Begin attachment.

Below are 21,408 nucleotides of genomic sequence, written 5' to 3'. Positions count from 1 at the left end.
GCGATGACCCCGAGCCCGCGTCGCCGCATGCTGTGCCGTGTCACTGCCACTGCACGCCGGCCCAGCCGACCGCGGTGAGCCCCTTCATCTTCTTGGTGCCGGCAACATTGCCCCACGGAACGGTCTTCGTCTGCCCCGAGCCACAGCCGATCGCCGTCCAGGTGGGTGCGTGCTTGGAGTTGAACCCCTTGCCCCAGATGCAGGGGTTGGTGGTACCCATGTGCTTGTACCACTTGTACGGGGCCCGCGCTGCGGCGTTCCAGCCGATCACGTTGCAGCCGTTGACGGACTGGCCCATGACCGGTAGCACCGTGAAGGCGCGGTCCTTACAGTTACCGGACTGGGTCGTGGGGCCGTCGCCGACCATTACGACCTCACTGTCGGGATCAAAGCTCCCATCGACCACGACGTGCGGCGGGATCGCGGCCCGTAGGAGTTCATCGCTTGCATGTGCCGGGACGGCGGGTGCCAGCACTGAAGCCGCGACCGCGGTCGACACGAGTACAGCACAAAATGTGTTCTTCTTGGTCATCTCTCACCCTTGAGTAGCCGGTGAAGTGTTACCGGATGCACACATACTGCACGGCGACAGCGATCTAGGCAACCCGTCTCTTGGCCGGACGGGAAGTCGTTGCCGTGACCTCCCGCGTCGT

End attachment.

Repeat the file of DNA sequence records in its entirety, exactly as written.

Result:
Below are 21,408 nucleotides of genomic sequence, written 5' to 3'. Positions count from 1 at the left end.
GCGATGACCCCGAGCCCGCGTCGCCGCATGCTGTGCCGTGTCACTGCCACTGCACGCCGGCCCAGCCGACCGCGGTGAGCCCCTTCATCTTCTTGGTGCCGGCAACATTGCCCCACGGAACGGTCTTCGTCTGCCCCGAGCCACAGCCGATCGCCGTCCAGGTGGGTGCGTGCTTGGAGTTGAACCCCTTGCCCCAGATGCAGGGGTTGGTGGTACCCATGTGCTTGTACCACTTGTACGGGGCCCGCGCTGCGGCGTTCCAGCCGATCACGTTGCAGCCGTTGACGGACTGGCCCATGACCGGTAGCACCGTGAAGGCGCGGTCCTTACAGTTACCGGACTGGGTCGTGGGGCCGTCGCCGACCATTACGACCTCACTGTCGGGATCAAAGCTCCCATCGACCACGACGTGCGGCGGGATCGCGGCCCGTAGGAGTTCATCGCTTGCATGTGCCGGGACGGCGGGTGCCAGCACTGAAGCCGCGACCGCGGTCGACACGAGTACAGCACAAAATGTGTTCTTCTTGGTCATCTCTCACCCTTGAGTAGCCGGTGAAGTGTTACCGGATGCACACATACTGCACGGCGACAGCGATCTAGGCAACCCGTCTCTTGGCCGGACGGGAAGTCGTTGCCGTGACCTCCCGCGTCGT